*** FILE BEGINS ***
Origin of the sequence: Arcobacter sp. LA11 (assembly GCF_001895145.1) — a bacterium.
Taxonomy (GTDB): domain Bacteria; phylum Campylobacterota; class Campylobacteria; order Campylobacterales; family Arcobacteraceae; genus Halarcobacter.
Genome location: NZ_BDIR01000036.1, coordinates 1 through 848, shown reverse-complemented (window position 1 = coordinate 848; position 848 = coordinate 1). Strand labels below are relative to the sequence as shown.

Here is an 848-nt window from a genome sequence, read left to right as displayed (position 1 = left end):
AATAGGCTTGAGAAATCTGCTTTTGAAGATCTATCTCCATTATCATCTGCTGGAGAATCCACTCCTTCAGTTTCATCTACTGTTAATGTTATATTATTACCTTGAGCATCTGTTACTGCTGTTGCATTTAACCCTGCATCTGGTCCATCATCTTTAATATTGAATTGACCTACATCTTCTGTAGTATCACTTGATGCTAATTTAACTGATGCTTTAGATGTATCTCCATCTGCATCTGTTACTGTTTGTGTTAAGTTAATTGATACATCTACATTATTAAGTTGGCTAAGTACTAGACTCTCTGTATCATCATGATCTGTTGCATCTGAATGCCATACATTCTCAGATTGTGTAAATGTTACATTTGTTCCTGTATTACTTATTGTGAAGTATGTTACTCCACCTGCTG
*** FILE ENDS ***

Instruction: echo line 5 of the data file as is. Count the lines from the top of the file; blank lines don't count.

AATAGGCTTGAGAAATCTGCTTTTGAAGATCTATCTCCATTATCATCTGCTGGAGAATCCACTCCTTCAGTTTCATCTACTGTTAATGTTATATTATTACCTTGAGCATCTGTTACTGCTGTTGCATTTAACCCTGCATCTGGTCCATCATCTTTAATATTGAATTGACCTACATCTTCTGTAGTATCACTTGATGCTAATTTAACTGATGCTTTAGATGTATCTCCATCTGCATCTGTTACTGTTTGTGTTAAGTTAATTGATACATCTACATTATTAAGTTGGCTAAGTACTAGACTCTCTGTATCATCATGATCTGTTGCATCTGAATGCCATACATTCTCAGATTGTGTAAATGTTACATTTGTTCCTGTATTACTTATTGTGAAGTATGTTACTCCACCTGCTG